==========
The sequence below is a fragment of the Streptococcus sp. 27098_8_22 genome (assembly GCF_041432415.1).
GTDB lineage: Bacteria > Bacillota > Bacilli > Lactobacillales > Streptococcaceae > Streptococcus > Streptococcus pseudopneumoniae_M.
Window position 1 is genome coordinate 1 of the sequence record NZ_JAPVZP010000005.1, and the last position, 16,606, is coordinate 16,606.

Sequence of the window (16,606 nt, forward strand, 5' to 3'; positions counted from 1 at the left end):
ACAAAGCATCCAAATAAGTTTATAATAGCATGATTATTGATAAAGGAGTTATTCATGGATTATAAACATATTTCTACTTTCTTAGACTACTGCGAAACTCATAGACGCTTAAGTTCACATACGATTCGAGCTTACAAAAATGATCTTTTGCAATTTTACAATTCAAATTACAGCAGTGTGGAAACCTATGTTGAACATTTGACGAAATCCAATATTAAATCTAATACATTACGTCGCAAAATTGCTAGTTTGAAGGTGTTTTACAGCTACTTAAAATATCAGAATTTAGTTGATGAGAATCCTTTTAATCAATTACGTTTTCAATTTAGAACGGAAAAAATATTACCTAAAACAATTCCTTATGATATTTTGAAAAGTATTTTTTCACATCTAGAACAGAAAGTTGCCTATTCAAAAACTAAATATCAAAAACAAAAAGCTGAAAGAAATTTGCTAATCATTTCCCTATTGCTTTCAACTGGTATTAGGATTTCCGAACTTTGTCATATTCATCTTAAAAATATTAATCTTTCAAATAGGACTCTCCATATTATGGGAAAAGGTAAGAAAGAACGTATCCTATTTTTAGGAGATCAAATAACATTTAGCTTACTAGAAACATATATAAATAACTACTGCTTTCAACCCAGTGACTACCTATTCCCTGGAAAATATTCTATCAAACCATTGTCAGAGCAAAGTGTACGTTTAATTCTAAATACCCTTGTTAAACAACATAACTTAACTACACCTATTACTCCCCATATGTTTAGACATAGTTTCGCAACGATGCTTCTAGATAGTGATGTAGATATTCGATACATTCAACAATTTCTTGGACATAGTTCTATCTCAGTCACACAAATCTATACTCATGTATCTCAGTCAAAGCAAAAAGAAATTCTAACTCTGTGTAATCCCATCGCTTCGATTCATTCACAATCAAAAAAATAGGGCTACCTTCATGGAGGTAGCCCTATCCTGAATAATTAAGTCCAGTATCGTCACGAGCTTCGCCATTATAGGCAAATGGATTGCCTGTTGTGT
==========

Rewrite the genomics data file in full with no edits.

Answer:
The sequence below is a fragment of the Streptococcus sp. 27098_8_22 genome (assembly GCF_041432415.1).
GTDB lineage: Bacteria > Bacillota > Bacilli > Lactobacillales > Streptococcaceae > Streptococcus > Streptococcus pseudopneumoniae_M.
Window position 1 is genome coordinate 1 of the sequence record NZ_JAPVZP010000005.1, and the last position, 16,606, is coordinate 16,606.

Sequence of the window (16,606 nt, forward strand, 5' to 3'; positions counted from 1 at the left end):
ACAAAGCATCCAAATAAGTTTATAATAGCATGATTATTGATAAAGGAGTTATTCATGGATTATAAACATATTTCTACTTTCTTAGACTACTGCGAAACTCATAGACGCTTAAGTTCACATACGATTCGAGCTTACAAAAATGATCTTTTGCAATTTTACAATTCAAATTACAGCAGTGTGGAAACCTATGTTGAACATTTGACGAAATCCAATATTAAATCTAATACATTACGTCGCAAAATTGCTAGTTTGAAGGTGTTTTACAGCTACTTAAAATATCAGAATTTAGTTGATGAGAATCCTTTTAATCAATTACGTTTTCAATTTAGAACGGAAAAAATATTACCTAAAACAATTCCTTATGATATTTTGAAAAGTATTTTTTCACATCTAGAACAGAAAGTTGCCTATTCAAAAACTAAATATCAAAAACAAAAAGCTGAAAGAAATTTGCTAATCATTTCCCTATTGCTTTCAACTGGTATTAGGATTTCCGAACTTTGTCATATTCATCTTAAAAATATTAATCTTTCAAATAGGACTCTCCATATTATGGGAAAAGGTAAGAAAGAACGTATCCTATTTTTAGGAGATCAAATAACATTTAGCTTACTAGAAACATATATAAATAACTACTGCTTTCAACCCAGTGACTACCTATTCCCTGGAAAATATTCTATCAAACCATTGTCAGAGCAAAGTGTACGTTTAATTCTAAATACCCTTGTTAAACAACATAACTTAACTACACCTATTACTCCCCATATGTTTAGACATAGTTTCGCAACGATGCTTCTAGATAGTGATGTAGATATTCGATACATTCAACAATTTCTTGGACATAGTTCTATCTCAGTCACACAAATCTATACTCATGTATCTCAGTCAAAGCAAAAAGAAATTCTAACTCTGTGTAATCCCATCGCTTCGATTCATTCACAATCAAAAAAATAGGGCTACCTTCATGGAGGTAGCCCTATCCTGAATAATTAAGTCCAGTATCGTCACGAGCTTCGCCATTATAGGCAAATGGATTGCCTGTTGTGT